6. Make it more than a workout, make it meaningful
My beautiful baby daughter was born on December 28, 2010. I had been in the hospital for 2 days without a workout and needed a break from it all. Ali had just gone through labor and the least I could do was a workout that might somehow resemble the amount of pain she went through. Two rounds in, I cried. 91 reps into a workout which had 343 reps. Literally, tears and cry breaths. I don’t know why it happened, but I will always have a special place in my heart for that workout. Yes I got crushed, yes I scaled, but yes I finished. Make it more than a workout, make it meaningful.
7. It gets better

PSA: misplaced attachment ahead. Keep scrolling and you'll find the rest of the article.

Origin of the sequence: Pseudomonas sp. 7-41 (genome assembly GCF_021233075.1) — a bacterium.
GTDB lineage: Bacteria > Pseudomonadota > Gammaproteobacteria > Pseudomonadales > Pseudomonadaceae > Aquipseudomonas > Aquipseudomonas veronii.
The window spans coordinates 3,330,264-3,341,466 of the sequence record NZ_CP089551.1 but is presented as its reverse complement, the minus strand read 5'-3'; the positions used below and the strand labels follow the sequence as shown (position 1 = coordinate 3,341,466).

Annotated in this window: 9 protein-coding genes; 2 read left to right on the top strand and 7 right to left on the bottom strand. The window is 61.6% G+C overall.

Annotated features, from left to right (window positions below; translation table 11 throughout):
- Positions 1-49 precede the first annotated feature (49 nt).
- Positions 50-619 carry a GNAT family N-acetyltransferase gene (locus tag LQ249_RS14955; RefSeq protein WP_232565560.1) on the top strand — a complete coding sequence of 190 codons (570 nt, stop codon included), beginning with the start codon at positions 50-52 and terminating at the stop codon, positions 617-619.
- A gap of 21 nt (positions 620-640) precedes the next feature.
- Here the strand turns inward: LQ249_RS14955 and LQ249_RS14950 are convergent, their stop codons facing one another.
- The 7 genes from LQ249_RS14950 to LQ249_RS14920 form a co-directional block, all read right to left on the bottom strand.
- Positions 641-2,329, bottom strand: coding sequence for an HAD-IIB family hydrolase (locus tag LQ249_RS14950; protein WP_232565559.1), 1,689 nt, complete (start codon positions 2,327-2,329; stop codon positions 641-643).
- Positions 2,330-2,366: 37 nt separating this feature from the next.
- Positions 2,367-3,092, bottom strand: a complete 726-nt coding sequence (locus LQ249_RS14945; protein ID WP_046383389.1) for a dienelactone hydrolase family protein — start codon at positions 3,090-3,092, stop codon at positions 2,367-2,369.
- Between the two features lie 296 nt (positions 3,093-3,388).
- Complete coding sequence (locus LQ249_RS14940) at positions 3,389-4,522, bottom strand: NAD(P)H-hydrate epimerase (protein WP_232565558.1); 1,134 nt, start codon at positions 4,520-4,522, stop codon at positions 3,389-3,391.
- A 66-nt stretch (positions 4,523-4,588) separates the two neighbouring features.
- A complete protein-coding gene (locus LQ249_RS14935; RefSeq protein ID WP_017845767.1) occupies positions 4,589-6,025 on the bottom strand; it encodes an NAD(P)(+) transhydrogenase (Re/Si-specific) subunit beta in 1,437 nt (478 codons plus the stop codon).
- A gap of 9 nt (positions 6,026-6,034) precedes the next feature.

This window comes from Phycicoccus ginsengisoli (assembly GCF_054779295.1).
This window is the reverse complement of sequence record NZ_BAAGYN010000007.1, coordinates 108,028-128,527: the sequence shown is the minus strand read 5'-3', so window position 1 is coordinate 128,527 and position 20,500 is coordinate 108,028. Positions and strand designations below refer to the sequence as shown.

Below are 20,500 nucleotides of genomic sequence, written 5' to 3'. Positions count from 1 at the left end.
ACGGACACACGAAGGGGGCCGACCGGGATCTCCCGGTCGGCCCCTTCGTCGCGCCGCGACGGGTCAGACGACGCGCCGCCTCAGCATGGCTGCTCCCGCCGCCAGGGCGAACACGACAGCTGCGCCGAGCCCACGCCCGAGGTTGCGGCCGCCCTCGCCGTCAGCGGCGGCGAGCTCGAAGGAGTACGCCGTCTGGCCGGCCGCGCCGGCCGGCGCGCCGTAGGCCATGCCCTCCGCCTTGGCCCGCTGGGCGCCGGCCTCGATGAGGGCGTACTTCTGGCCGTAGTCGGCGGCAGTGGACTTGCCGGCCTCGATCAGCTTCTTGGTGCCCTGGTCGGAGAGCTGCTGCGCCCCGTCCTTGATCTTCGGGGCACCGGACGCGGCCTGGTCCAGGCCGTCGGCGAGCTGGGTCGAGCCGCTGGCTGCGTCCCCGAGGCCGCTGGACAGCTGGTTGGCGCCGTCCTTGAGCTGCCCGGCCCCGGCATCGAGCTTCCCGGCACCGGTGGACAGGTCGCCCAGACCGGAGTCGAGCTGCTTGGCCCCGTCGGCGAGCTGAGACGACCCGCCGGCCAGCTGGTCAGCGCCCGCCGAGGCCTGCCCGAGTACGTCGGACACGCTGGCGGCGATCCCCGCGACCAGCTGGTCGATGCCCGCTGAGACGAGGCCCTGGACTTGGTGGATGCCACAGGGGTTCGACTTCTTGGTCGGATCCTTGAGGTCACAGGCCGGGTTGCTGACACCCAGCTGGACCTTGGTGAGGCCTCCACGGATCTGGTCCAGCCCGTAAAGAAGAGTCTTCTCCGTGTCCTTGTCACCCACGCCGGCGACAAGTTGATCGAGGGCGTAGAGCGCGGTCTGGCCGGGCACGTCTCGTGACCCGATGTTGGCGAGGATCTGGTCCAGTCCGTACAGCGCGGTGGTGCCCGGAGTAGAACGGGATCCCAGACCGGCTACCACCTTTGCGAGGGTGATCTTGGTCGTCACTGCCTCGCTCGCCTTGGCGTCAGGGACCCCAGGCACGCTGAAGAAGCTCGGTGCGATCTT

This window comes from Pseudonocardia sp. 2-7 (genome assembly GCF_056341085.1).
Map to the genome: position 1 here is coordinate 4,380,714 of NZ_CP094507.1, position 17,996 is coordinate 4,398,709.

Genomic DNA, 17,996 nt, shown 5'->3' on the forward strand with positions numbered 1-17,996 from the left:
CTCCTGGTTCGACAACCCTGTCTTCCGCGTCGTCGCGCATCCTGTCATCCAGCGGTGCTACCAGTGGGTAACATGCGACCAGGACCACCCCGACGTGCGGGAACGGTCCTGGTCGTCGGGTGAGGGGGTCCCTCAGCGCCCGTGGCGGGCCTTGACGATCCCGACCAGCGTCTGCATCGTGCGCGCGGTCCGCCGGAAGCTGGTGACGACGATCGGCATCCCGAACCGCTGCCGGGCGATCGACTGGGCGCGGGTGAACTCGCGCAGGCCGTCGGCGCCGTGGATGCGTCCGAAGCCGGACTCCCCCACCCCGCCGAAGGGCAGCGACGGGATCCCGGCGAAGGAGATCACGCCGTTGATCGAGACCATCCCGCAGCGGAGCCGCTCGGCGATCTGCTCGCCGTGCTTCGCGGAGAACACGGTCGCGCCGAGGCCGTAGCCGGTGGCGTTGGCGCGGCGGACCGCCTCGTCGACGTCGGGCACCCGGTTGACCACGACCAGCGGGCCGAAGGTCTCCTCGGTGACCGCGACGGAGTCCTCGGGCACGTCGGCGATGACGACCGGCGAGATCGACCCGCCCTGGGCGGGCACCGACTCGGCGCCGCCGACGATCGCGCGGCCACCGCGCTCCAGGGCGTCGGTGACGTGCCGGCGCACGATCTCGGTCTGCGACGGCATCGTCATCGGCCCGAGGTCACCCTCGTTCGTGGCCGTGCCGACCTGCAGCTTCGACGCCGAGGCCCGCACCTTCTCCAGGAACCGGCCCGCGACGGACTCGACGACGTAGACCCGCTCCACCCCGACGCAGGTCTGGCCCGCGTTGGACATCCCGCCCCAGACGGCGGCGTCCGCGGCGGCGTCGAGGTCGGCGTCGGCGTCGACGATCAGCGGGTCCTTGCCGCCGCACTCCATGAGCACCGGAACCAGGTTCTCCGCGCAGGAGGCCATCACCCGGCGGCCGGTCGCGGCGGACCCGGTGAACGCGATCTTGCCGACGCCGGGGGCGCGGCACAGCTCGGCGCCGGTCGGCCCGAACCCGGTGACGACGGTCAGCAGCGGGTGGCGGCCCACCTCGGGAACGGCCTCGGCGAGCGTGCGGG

Moral of the story, I have been where you are. I know what it feels like to have those days when all you want to do is quit. I know your hands hurt. I know its hard. I know you want to do_______________________. It will come with time. All you have to do is show up. There is no magic programming, rep scheme, warm-up from a European country, or Life as RX shirt (except maybe the Puking Unicorn) that will speed along the process anymore than you coming 3-5 days a week, working hard for that hour, and eating well for the other 23 hours. I am definitely not an elite athlete and it is not unrealistic for any single person to significantly change their life and achieve goals way beyond what they see as possible for themselves. It gets better.